Eboli is the bell town where, once the coast is abandoned, the road and the railway stop; after that point, you arrive in the arid, desolate and God-forgotten lands in Basilicata. The peasants of this land do not belong to the common canons of civilization, but they are not included in a different History, which has a magical and pagan flavor, a history in which Christ never came. Emblem is the city of Matera, with life in its Stones. Moreover, it should be noted that in Carlo Levi's book ( Christ stopped at Eboli ) he does not tell by thread and sign what happened during the Lucan confinement; there are in fact the lapses between fictitious time and real time.


In Levi's work you can hear strong similarities with the strand of neo-realist fiction both for the timely documentation and for the sociological aspect that it presents.




The text is presented in the form of different and homogeneous genres. From the kind of memorialistic character the author switches to the diaries, to the historical and sociological essay and the style is that of meditation and description of character and landscapes.

The novel was a great success and gained worldwide fame. After the first publication in the Enaudi Essays of 1945, a second edition of the same publishing house was published in 1946, which reprinted the novel in 1947 and 1963 with a note from the author and publisher. Numerous school editions have also been edited in a reduced form, with commentary and text comprehension cards. In 1979 the book was adapted from the film of the same name, directed by Francesco Rosi (who also signs the screenplay along with Tonino Guerra and Raffaele La Capria) and starring Gian Maria Volontè , Paolo Bonacelli, Alain Cuny, Lea Massari, Irene Papas and Antonino Allocca. In 1994 a new edition was published by Enaudi with introductory essays by Calvino and Jean-Paul Sartre.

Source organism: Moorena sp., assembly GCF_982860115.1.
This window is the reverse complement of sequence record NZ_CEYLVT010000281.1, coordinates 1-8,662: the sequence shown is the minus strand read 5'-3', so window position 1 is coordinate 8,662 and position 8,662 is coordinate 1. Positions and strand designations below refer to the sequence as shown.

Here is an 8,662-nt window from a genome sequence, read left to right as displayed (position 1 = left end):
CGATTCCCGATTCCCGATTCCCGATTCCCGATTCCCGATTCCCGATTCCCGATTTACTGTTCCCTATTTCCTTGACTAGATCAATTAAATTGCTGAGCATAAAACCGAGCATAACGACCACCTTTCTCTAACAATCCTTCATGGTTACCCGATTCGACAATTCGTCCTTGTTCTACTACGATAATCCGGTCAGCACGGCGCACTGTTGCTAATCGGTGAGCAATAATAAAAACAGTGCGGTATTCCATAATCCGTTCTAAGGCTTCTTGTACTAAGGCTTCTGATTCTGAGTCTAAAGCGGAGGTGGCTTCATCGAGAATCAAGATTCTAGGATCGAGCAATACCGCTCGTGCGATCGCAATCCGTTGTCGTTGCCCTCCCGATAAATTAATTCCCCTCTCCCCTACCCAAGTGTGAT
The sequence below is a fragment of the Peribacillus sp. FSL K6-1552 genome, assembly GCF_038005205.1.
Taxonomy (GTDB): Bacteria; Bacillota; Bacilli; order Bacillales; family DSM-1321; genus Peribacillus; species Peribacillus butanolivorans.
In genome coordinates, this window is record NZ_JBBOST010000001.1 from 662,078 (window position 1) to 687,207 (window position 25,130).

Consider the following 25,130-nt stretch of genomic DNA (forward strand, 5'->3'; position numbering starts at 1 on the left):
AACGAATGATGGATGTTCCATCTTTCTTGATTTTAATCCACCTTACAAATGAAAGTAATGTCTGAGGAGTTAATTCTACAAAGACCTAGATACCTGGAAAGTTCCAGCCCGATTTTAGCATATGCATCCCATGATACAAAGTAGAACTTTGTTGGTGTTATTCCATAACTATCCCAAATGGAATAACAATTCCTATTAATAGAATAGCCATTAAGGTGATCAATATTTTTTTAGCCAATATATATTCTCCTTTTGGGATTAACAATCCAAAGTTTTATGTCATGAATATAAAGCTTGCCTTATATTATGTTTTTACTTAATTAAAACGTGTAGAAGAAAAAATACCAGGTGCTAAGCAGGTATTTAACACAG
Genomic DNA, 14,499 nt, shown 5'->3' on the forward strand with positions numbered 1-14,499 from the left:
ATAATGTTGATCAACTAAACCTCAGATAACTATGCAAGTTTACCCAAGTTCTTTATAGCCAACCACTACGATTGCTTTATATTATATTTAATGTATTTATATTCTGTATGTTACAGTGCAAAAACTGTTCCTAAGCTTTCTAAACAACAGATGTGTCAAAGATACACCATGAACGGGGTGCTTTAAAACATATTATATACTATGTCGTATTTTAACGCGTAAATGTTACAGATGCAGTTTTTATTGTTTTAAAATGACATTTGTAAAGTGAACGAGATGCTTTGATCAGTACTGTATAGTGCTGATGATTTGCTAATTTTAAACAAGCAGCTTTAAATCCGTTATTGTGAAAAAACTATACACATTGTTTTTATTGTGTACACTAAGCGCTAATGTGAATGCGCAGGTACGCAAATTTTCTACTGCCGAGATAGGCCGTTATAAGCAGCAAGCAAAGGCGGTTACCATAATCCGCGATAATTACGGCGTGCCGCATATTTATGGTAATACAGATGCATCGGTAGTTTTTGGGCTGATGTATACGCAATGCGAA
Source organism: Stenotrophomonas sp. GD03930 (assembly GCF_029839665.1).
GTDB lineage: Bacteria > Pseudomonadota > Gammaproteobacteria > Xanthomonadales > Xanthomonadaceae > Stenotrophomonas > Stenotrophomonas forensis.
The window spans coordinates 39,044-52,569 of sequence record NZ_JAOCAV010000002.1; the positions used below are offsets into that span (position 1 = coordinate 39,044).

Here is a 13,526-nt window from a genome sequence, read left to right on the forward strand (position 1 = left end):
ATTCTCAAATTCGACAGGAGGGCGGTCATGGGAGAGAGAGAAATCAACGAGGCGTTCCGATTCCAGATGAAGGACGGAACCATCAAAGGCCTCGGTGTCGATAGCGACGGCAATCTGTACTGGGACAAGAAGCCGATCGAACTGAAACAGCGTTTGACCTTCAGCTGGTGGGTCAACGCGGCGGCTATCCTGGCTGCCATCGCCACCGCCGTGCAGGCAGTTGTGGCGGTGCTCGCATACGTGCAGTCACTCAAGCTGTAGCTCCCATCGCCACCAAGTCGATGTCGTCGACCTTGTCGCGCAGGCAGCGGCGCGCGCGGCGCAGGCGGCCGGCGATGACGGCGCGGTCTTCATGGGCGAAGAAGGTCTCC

Notes on the Novel



Christ stopped at Eboli is an autobiographical novel by the writer Carlo Levi written between December 1943 and July 1944 in Florence and published by Einaudi in 1945.

Under the fascist regime, in the years 1935 – 1936, the writer was sentenced to confinement in Lucania because of his anti-fascist activity and you must therefore spend a long period in Basilicata, in Aliano (which in the book is called Gagliano imitating the local pronunciation), where he got to know the reality of those lands and their people. On his return from the confinement Levi, after spending a long time spent in Gagliano and the previous one in Grassano. Levi himself writes in his foreword " As in a journey to the beginning of time, Christ stopped at Eboli recounts the discovery of a different civilization. It is that of the peasants of the South: out of history and progressive reason, ancient wisdom and patient pain. 

The book, however, is not a diary; it was written many years after the direct experience from which it originated, when the real impressions no longer had the prosaistic urgency of the document.